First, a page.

The primary target group was that of childcare professionals actively working in the sector or entering this profession, where a niche in the market exists for a relevant specific degree award. EEEYMS thus wanted to attract more women into managerial positions, while encouraging more men to enter the profession by providing a credible award.

Because empirical evidence on the increase of e-learning-efficiency is both difficult and important, external evaluation of the EEEYMS e-learning modules via surveys has been an integral part of the entire project. The aim here was to include a more objective, independent feedback at every stage of the programme. According to the projects aims, the evaluation was conducted following the principle of gender mainstreaming (Wiesner, Kamphans, Schelhowe, Metz-Göckel, Zorn, Drag, Peter, & Schottmüller, 2004) and considering intercultural inclusion-aspects (Zorn & Wiesner-Steiner, 2006).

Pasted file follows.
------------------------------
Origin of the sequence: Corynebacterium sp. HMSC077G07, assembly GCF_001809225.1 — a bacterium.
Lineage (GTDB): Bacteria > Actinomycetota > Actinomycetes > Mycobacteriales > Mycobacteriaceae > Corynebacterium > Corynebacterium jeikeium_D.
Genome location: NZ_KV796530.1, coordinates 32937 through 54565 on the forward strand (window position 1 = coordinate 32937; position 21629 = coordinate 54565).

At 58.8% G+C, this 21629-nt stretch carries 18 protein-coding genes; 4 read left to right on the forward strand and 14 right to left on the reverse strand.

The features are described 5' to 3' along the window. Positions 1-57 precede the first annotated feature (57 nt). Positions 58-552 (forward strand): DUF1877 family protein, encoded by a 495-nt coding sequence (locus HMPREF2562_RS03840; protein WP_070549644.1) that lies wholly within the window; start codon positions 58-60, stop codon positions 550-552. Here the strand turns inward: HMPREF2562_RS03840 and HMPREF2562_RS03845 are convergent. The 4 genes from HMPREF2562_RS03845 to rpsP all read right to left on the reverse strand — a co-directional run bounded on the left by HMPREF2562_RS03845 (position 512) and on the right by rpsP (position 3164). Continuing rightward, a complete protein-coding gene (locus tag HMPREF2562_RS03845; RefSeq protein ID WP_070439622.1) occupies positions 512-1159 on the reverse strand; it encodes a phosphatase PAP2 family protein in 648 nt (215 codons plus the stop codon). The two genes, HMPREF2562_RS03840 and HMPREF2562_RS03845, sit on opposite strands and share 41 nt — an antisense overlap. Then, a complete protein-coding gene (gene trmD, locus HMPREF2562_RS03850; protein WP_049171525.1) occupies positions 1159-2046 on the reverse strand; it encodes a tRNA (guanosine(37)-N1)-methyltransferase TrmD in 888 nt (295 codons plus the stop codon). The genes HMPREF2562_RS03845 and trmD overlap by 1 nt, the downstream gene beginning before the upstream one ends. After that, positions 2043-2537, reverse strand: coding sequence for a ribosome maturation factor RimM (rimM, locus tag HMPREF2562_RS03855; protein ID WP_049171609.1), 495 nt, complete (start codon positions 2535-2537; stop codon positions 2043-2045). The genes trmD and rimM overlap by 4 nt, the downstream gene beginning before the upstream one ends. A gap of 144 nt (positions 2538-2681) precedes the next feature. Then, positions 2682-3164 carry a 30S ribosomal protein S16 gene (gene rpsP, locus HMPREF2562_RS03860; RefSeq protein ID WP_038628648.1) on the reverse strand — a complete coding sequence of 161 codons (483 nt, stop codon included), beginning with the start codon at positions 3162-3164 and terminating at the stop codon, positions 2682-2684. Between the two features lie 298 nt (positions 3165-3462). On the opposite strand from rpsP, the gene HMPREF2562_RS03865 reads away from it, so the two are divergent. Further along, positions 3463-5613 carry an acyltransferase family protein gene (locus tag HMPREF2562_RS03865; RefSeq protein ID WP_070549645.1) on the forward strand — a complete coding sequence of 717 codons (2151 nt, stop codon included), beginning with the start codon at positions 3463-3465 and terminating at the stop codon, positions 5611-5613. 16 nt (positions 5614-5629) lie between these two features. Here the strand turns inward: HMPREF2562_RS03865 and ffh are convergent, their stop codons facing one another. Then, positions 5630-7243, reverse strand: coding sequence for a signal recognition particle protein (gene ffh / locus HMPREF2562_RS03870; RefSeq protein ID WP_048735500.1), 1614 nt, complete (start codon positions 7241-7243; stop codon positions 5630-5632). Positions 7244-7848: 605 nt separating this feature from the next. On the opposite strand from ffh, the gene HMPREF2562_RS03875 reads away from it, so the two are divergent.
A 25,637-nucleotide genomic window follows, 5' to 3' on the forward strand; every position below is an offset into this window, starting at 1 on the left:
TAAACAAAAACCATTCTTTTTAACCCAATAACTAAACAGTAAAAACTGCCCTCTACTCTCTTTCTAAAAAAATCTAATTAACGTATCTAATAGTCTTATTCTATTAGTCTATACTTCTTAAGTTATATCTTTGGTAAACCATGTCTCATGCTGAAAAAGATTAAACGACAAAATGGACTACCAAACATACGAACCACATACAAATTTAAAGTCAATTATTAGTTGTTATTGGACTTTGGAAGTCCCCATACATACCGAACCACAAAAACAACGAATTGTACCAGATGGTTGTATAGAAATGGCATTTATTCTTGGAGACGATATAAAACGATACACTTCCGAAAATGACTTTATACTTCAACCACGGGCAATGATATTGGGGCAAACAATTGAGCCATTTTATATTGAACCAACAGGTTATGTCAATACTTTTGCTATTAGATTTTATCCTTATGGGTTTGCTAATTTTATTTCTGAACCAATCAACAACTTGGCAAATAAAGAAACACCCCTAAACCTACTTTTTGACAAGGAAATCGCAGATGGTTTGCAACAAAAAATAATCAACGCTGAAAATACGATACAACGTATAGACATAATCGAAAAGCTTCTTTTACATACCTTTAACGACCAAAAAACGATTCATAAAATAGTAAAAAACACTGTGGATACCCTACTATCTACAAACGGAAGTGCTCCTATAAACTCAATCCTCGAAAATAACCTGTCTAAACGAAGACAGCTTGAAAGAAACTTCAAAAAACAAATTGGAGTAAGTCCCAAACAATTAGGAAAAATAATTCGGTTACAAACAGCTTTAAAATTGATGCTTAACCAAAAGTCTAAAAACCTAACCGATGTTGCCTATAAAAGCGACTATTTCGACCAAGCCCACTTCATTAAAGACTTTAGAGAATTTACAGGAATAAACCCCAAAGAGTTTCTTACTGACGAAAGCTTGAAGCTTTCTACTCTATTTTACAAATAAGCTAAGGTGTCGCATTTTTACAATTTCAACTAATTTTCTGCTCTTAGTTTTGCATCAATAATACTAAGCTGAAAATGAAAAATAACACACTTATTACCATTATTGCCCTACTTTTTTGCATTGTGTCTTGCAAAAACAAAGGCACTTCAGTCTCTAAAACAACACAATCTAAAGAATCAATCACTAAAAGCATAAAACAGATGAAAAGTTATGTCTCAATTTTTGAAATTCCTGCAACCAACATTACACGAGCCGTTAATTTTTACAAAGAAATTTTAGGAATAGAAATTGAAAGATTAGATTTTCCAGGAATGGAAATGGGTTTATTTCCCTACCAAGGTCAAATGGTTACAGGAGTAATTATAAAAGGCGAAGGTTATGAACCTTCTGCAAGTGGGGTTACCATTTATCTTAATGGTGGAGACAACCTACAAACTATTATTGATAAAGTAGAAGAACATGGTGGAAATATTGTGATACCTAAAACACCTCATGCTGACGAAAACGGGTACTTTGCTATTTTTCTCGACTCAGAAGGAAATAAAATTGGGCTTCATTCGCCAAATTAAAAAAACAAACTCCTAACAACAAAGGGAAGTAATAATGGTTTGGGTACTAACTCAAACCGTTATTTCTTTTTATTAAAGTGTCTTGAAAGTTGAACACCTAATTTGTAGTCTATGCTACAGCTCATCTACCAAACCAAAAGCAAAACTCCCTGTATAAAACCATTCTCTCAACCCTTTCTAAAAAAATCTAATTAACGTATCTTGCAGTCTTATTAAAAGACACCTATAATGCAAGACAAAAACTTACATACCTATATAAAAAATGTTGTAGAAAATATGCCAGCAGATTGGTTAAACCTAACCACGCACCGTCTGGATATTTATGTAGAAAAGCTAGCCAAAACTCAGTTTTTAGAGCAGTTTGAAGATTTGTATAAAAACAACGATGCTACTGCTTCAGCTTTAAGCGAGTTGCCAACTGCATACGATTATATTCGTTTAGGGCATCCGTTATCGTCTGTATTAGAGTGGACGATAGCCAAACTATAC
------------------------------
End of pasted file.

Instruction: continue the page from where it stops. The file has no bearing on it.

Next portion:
Key Terms in this Chapter

E-Learning: Electronically supported learning; all kinds of learning with the use of digital media for the presentation or distribution of learning materials and/or the support of communication.

Gender: Refers to the social gender role or the social gender qualities; everything that is typically assiociated with men and women within a certain culture.

VLE: Virtual learning environment.

Gender Mainstreaming: Refers to the political idea of gender equality on all levels of society.